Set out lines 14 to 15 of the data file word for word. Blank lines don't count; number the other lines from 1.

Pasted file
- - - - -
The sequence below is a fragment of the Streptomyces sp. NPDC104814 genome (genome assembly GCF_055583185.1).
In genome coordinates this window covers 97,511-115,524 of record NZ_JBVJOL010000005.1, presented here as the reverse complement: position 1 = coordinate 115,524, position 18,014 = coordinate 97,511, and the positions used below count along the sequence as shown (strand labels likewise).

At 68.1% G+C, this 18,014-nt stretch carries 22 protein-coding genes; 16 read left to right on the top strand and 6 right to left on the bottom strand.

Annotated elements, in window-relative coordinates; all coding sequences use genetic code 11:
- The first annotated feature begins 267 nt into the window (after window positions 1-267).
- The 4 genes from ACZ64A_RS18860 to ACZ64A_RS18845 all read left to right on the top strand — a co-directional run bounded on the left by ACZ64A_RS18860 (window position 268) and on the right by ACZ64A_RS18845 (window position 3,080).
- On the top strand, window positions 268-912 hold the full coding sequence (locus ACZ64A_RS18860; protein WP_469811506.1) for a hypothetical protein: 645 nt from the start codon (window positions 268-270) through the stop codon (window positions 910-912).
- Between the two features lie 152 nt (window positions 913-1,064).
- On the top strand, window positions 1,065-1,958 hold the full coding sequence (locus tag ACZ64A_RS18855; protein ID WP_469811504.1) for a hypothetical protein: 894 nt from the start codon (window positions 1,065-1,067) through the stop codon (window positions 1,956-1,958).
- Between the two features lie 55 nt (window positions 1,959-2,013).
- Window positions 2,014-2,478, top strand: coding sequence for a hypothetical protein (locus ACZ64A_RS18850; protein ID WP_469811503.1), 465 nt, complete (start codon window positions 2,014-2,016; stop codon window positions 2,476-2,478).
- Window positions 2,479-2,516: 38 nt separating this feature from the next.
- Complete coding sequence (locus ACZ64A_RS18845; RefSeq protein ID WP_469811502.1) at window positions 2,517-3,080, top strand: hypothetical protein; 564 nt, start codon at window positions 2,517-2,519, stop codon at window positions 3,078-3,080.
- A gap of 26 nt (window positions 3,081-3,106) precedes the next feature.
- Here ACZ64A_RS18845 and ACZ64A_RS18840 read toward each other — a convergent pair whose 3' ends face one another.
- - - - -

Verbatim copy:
- A gap of 26 nt (window positions 3,081-3,106) precedes the next feature.
- Here ACZ64A_RS18845 and ACZ64A_RS18840 read toward each other — a convergent pair whose 3' ends face one another.